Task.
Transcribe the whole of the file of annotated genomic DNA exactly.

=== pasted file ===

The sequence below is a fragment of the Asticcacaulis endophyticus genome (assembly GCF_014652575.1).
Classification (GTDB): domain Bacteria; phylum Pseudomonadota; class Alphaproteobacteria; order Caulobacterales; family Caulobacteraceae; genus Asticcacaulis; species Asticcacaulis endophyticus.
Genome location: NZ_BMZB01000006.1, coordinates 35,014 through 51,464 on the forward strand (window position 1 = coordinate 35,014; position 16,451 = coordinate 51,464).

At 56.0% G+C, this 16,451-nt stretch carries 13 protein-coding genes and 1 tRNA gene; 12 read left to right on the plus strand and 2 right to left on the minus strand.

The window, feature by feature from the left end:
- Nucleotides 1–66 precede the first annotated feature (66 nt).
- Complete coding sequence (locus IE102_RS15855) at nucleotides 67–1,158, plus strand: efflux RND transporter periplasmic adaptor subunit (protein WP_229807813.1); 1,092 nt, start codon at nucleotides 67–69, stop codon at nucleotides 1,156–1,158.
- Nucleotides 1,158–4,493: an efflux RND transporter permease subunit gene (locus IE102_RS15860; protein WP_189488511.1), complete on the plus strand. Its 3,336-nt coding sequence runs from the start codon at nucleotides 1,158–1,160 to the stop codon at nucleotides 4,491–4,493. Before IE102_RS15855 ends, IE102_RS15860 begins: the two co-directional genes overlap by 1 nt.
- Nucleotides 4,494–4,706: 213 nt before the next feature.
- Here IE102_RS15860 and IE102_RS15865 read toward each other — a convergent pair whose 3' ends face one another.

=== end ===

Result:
The sequence below is a fragment of the Asticcacaulis endophyticus genome (assembly GCF_014652575.1).
Classification (GTDB): domain Bacteria; phylum Pseudomonadota; class Alphaproteobacteria; order Caulobacterales; family Caulobacteraceae; genus Asticcacaulis; species Asticcacaulis endophyticus.
Genome location: NZ_BMZB01000006.1, coordinates 35,014 through 51,464 on the forward strand (window position 1 = coordinate 35,014; position 16,451 = coordinate 51,464).

At 56.0% G+C, this 16,451-nt stretch carries 13 protein-coding genes and 1 tRNA gene; 12 read left to right on the plus strand and 2 right to left on the minus strand.

The window, feature by feature from the left end:
- Nucleotides 1–66 precede the first annotated feature (66 nt).
- Complete coding sequence (locus IE102_RS15855) at nucleotides 67–1,158, plus strand: efflux RND transporter periplasmic adaptor subunit (protein WP_229807813.1); 1,092 nt, start codon at nucleotides 67–69, stop codon at nucleotides 1,156–1,158.
- Nucleotides 1,158–4,493: an efflux RND transporter permease subunit gene (locus IE102_RS15860; protein WP_189488511.1), complete on the plus strand. Its 3,336-nt coding sequence runs from the start codon at nucleotides 1,158–1,160 to the stop codon at nucleotides 4,491–4,493. Before IE102_RS15855 ends, IE102_RS15860 begins: the two co-directional genes overlap by 1 nt.
- Nucleotides 4,494–4,706: 213 nt before the next feature.
- Here IE102_RS15860 and IE102_RS15865 read toward each other — a convergent pair whose 3' ends face one another.